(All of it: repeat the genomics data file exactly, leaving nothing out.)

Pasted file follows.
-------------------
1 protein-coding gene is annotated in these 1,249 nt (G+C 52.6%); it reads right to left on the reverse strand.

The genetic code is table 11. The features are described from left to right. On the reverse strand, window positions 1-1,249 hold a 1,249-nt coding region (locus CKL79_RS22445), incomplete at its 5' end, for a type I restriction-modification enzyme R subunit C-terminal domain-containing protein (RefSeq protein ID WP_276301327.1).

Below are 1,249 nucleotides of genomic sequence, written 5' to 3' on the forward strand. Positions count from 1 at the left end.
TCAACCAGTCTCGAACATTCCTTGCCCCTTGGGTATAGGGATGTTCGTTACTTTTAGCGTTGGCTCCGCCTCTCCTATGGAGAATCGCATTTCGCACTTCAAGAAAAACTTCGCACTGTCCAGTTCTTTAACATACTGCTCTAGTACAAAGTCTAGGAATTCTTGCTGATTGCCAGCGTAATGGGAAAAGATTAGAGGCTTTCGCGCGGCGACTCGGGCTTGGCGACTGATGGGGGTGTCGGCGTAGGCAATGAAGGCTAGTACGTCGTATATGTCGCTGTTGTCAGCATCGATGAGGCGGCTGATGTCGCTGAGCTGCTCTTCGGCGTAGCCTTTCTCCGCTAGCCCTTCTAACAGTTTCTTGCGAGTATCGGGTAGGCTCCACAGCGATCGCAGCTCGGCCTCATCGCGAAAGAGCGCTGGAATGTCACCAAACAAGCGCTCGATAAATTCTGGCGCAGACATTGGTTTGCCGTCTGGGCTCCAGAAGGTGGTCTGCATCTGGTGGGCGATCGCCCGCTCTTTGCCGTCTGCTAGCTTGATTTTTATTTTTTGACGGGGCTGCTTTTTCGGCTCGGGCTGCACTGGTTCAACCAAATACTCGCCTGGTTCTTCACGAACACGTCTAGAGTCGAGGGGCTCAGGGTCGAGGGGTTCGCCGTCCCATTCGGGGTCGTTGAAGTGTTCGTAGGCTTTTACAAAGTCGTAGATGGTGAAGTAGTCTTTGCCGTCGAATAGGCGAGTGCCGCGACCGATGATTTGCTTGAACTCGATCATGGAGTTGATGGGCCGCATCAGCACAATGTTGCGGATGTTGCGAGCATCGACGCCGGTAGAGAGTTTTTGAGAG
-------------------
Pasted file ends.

1 protein-coding gene is annotated in these 1,249 nt (G+C 52.6%); it reads right to left on the reverse strand.

The genetic code is table 11. The features are described from left to right. On the reverse strand, window positions 1-1,249 hold a 1,249-nt coding region (locus CKL79_RS22445), incomplete at its 5' end, for a type I restriction-modification enzyme R subunit C-terminal domain-containing protein (RefSeq protein ID WP_276301327.1).

Below are 1,249 nucleotides of genomic sequence, written 5' to 3' on the forward strand. Positions count from 1 at the left end.
TCAACCAGTCTCGAACATTCCTTGCCCCTTGGGTATAGGGATGTTCGTTACTTTTAGCGTTGGCTCCGCCTCTCCTATGGAGAATCGCATTTCGCACTTCAAGAAAAACTTCGCACTGTCCAGTTCTTTAACATACTGCTCTAGTACAAAGTCTAGGAATTCTTGCTGATTGCCAGCGTAATGGGAAAAGATTAGAGGCTTTCGCGCGGCGACTCGGGCTTGGCGACTGATGGGGGTGTCGGCGTAGGCAATGAAGGCTAGTACGTCGTATATGTCGCTGTTGTCAGCATCGATGAGGCGGCTGATGTCGCTGAGCTGCTCTTCGGCGTAGCCTTTCTCCGCTAGCCCTTCTAACAGTTTCTTGCGAGTATCGGGTAGGCTCCACAGCGATCGCAGCTCGGCCTCATCGCGAAAGAGCGCTGGAATGTCACCAAACAAGCGCTCGATAAATTCTGGCGCAGACATTGGTTTGCCGTCTGGGCTCCAGAAGGTGGTCTGCATCTGGTGGGCGATCGCCCGCTCTTTGCCGTCTGCTAGCTTGATTTTTATTTTTTGACGGGGCTGCTTTTTCGGCTCGGGCTGCACTGGTTCAACCAAATACTCGCCTGGTTCTTCACGAACACGTCTAGAGTCGAGGGGCTCAGGGTCGAGGGGTTCGCCGTCCCATTCGGGGTCGTTGAAGTGTTCGTAGGCTTTTACAAAGTCGTAGATGGTGAAGTAGTCTTTGCCGTCGAATAGGCGAGTGCCGCGACCGATGATTTGCTTGAACTCGATCATGGAGTTGATGGGCCGCATCAGCACAATGTTGCGGATGTTGCGAGCATCGACGCCGGTAGAGAGTTTTTGAGAG